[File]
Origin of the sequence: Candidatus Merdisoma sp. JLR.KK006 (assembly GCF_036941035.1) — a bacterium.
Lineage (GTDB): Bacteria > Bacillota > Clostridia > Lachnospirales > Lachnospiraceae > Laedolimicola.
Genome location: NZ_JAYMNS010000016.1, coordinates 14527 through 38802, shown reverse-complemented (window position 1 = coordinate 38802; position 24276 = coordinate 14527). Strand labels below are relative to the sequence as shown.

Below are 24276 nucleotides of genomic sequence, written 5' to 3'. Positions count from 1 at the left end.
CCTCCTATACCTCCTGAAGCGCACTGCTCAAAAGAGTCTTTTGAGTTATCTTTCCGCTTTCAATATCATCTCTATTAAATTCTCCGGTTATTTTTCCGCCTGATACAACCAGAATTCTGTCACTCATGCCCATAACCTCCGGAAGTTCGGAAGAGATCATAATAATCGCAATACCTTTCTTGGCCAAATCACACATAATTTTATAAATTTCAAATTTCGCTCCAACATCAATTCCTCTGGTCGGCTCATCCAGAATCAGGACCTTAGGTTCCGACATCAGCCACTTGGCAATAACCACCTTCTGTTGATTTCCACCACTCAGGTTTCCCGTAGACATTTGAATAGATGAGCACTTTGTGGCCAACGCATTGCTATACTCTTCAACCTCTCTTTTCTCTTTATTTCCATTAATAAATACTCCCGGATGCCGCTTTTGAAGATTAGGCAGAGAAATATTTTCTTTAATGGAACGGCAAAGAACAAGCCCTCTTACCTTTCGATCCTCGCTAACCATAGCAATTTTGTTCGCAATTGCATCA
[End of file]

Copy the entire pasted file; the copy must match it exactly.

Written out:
Origin of the sequence: Candidatus Merdisoma sp. JLR.KK006 (assembly GCF_036941035.1) — a bacterium.
Lineage (GTDB): Bacteria > Bacillota > Clostridia > Lachnospirales > Lachnospiraceae > Laedolimicola.
Genome location: NZ_JAYMNS010000016.1, coordinates 14527 through 38802, shown reverse-complemented (window position 1 = coordinate 38802; position 24276 = coordinate 14527). Strand labels below are relative to the sequence as shown.

Below are 24276 nucleotides of genomic sequence, written 5' to 3'. Positions count from 1 at the left end.
CCTCCTATACCTCCTGAAGCGCACTGCTCAAAAGAGTCTTTTGAGTTATCTTTCCGCTTTCAATATCATCTCTATTAAATTCTCCGGTTATTTTTCCGCCTGATACAACCAGAATTCTGTCACTCATGCCCATAACCTCCGGAAGTTCGGAAGAGATCATAATAATCGCAATACCTTTCTTGGCCAAATCACACATAATTTTATAAATTTCAAATTTCGCTCCAACATCAATTCCTCTGGTCGGCTCATCCAGAATCAGGACCTTAGGTTCCGACATCAGCCACTTGGCAATAACCACCTTCTGTTGATTTCCACCACTCAGGTTTCCCGTAGACATTTGAATAGATGAGCACTTTGTGGCCAACGCATTGCTATACTCTTCAACCTCTCTTTTCTCTTTATTTCCATTAATAAATACTCCCGGATGCCGCTTTTGAAGATTAGGCAGAGAAATATTTTCTTTAATGGAACGGCAAAGAACAAGCCCTCTTACCTTTCGATCCTCGCTAACCATAGCAATTTTGTTCGCAATTGCATCA